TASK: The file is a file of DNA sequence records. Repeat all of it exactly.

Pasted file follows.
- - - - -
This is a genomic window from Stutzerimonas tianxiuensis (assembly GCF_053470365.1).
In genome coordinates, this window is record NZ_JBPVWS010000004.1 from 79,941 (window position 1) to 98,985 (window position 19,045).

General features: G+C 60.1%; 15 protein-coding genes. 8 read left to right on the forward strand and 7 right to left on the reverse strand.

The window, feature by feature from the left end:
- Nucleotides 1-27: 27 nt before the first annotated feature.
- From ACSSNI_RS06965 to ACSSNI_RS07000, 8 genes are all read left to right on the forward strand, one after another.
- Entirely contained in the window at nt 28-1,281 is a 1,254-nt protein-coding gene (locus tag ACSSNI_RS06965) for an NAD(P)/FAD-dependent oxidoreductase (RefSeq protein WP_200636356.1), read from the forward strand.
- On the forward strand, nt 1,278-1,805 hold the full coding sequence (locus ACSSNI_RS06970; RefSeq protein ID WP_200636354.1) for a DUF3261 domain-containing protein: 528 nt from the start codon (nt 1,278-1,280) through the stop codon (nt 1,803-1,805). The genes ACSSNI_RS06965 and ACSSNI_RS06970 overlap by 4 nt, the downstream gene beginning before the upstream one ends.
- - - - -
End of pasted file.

This is a genomic window from Stutzerimonas tianxiuensis (assembly GCF_053470365.1).
In genome coordinates, this window is record NZ_JBPVWS010000004.1 from 79,941 (window position 1) to 98,985 (window position 19,045).

General features: G+C 60.1%; 15 protein-coding genes. 8 read left to right on the forward strand and 7 right to left on the reverse strand.

The window, feature by feature from the left end:
- Nucleotides 1-27: 27 nt before the first annotated feature.
- From ACSSNI_RS06965 to ACSSNI_RS07000, 8 genes are all read left to right on the forward strand, one after another.
- Entirely contained in the window at nt 28-1,281 is a 1,254-nt protein-coding gene (locus tag ACSSNI_RS06965) for an NAD(P)/FAD-dependent oxidoreductase (RefSeq protein WP_200636356.1), read from the forward strand.
- On the forward strand, nt 1,278-1,805 hold the full coding sequence (locus ACSSNI_RS06970; RefSeq protein ID WP_200636354.1) for a DUF3261 domain-containing protein: 528 nt from the start codon (nt 1,278-1,280) through the stop codon (nt 1,803-1,805). The genes ACSSNI_RS06965 and ACSSNI_RS06970 overlap by 4 nt, the downstream gene beginning before the upstream one ends.